Not strictly true. Code doesn't care what goes through a wire (or box or conduit) as long as all wires and devices have insulation rated for the highest voltage involved. Case in point: We have a building with fire doors held by 120 VAC electromagnets and their wiring runs in the same conduit as the 24 volt alarm input and output lines. This is possible because the barrier strips on the bells and detectors are rated 600 volt and all the wire in the conduit is THHN, a 600 volt rated wire.

Yes, that is an approved exception. Another exception is if the low voltage and high voltage share the same reference. For example if the low voltage common is tied to the high voltage common such as in some electronic dimmers. Still the insulation rating must be considered.

And then there are all the article 725 issues with insulation flammability that have nothing to do with the electrical aspects.

But this is not typical in most AV installations. I guess you could run speakers with THHN and legally share a conduit with high voltage but why?

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post #8 of 11 Old 05-29-2013, 07:49 PM
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Mostly you wouldn't. A situation where it would be handy though would be adding a speaker run to an outbuilding that is already served by a conduit. The main reason I brought it up was simply because your statement that it's against the code was incorrect.
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post #9 of 11 Old 05-30-2013, 12:13 AM
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Quote:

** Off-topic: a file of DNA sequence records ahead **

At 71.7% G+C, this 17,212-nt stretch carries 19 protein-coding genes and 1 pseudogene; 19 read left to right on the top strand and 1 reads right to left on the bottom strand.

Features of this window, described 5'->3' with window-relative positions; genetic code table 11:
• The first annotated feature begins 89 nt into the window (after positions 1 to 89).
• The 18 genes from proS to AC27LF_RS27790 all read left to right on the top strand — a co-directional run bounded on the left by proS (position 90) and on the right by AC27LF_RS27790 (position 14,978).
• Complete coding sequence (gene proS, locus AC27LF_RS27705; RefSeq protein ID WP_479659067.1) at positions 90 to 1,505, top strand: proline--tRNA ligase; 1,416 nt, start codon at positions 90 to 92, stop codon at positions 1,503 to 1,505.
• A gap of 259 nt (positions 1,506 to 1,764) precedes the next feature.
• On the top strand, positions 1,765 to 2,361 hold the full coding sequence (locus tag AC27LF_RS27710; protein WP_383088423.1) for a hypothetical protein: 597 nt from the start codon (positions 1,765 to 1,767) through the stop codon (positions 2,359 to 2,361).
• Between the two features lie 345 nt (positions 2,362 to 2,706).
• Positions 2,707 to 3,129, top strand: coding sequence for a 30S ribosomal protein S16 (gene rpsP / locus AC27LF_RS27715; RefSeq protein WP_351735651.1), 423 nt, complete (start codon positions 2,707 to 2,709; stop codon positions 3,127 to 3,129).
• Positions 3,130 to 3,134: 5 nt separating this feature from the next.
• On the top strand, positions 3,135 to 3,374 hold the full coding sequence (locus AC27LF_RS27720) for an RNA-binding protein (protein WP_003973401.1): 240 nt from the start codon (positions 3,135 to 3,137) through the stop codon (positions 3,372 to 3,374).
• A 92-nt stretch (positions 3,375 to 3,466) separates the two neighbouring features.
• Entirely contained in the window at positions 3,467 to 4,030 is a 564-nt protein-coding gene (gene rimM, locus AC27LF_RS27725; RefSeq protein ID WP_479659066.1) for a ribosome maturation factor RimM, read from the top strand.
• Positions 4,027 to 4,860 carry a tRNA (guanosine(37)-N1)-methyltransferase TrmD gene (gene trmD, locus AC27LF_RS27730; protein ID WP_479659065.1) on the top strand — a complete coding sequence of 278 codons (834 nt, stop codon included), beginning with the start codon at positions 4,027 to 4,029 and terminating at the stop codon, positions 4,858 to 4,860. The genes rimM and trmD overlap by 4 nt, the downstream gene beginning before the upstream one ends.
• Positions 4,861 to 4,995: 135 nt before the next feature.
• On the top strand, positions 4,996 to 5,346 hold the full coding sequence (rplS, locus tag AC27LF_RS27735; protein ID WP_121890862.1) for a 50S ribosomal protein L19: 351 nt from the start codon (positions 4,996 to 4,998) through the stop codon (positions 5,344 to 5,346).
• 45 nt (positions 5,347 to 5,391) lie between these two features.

Originally Posted by olyteddy View Post

Mostly you wouldn't. A situation where it would be handy though would be adding a speaker run to an outbuilding that is already served by a conduit. The main reason I brought it up was simply because your statement that it's against the code was incorrect.

Well we also know the NEC is also just a guide. Local authorities have the ultimate say. They can adopt the NEC as is, relax it, or make it even more stringent in their locality.

For example Los Angeles city does not require riser rated CLR communications cable between floors in non plenum spaces. Yet the NEC does. I am talking high rise commercial too, not residential. The city of Burbank does not allow Romex period! The NEC of course does on residential codes.

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post #10 of 11 Old 06-02-2013, 12:32 PM
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Quote:
Originally Posted by Ranger519v View Post

I've seen all sorts of mention about keeping speaker wire away from high voltage wire whenever possible. On the other hand, I see many custom installs where speaker volume (WHA) is attached directly to high voltage boxes trimming out with double/tripple gang decora plates.

On my custom home build, I'm torn over the functional value of separation versus the esthetic value of combining. So, anyone want to chime in on how much interference, if any, really comes into play when together?

P.S. I found very nice "clip on" low voltage boxes that have tabs on the front and double sided tape on the side. Perfect alignment to get a multi-gang decora plate onto.

Thanks in advance!

Volume controls typically don't fit inside the "clip on" boxes you mention. They would be fine for coax and/or Cat5 terminations though.
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post #11 of 11 Old 06-02-2013, 03:18 PM
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Class 1 and class 2 wiring should NEVER be in the same conduit. They CAN be found in the same ENCLOSURE but with a metal barrier.